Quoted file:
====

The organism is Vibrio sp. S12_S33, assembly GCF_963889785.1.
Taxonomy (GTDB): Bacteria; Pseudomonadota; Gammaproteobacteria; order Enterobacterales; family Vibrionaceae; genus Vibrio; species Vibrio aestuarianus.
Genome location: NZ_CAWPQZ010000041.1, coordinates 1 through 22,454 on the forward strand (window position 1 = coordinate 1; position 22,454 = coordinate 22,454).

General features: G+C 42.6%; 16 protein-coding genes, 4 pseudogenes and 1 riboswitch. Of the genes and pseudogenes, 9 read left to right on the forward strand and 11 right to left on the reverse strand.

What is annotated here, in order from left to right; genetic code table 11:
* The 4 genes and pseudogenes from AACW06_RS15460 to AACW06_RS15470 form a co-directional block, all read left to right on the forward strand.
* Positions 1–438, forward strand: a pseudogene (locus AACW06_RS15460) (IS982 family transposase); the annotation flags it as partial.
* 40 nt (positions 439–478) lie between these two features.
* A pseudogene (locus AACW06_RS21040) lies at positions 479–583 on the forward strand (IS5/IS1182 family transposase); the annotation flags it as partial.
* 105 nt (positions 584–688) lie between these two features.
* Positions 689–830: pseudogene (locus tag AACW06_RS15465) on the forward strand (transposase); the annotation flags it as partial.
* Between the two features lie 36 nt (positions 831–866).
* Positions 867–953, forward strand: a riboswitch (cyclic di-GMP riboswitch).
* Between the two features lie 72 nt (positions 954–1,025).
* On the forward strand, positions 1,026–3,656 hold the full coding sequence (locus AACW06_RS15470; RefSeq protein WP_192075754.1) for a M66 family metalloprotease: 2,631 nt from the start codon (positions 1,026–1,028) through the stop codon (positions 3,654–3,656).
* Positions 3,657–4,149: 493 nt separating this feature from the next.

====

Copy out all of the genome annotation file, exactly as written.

The organism is Vibrio sp. S12_S33, assembly GCF_963889785.1.
Taxonomy (GTDB): Bacteria; Pseudomonadota; Gammaproteobacteria; order Enterobacterales; family Vibrionaceae; genus Vibrio; species Vibrio aestuarianus.
Genome location: NZ_CAWPQZ010000041.1, coordinates 1 through 22,454 on the forward strand (window position 1 = coordinate 1; position 22,454 = coordinate 22,454).

General features: G+C 42.6%; 16 protein-coding genes, 4 pseudogenes and 1 riboswitch. Of the genes and pseudogenes, 9 read left to right on the forward strand and 11 right to left on the reverse strand.

What is annotated here, in order from left to right; genetic code table 11:
* The 4 genes and pseudogenes from AACW06_RS15460 to AACW06_RS15470 form a co-directional block, all read left to right on the forward strand.
* Positions 1–438, forward strand: a pseudogene (locus AACW06_RS15460) (IS982 family transposase); the annotation flags it as partial.
* 40 nt (positions 439–478) lie between these two features.
* A pseudogene (locus AACW06_RS21040) lies at positions 479–583 on the forward strand (IS5/IS1182 family transposase); the annotation flags it as partial.
* 105 nt (positions 584–688) lie between these two features.
* Positions 689–830: pseudogene (locus tag AACW06_RS15465) on the forward strand (transposase); the annotation flags it as partial.
* Between the two features lie 36 nt (positions 831–866).
* Positions 867–953, forward strand: a riboswitch (cyclic di-GMP riboswitch).
* Between the two features lie 72 nt (positions 954–1,025).
* On the forward strand, positions 1,026–3,656 hold the full coding sequence (locus AACW06_RS15470; RefSeq protein WP_192075754.1) for a M66 family metalloprotease: 2,631 nt from the start codon (positions 1,026–1,028) through the stop codon (positions 3,654–3,656).
* Positions 3,657–4,149: 493 nt separating this feature from the next.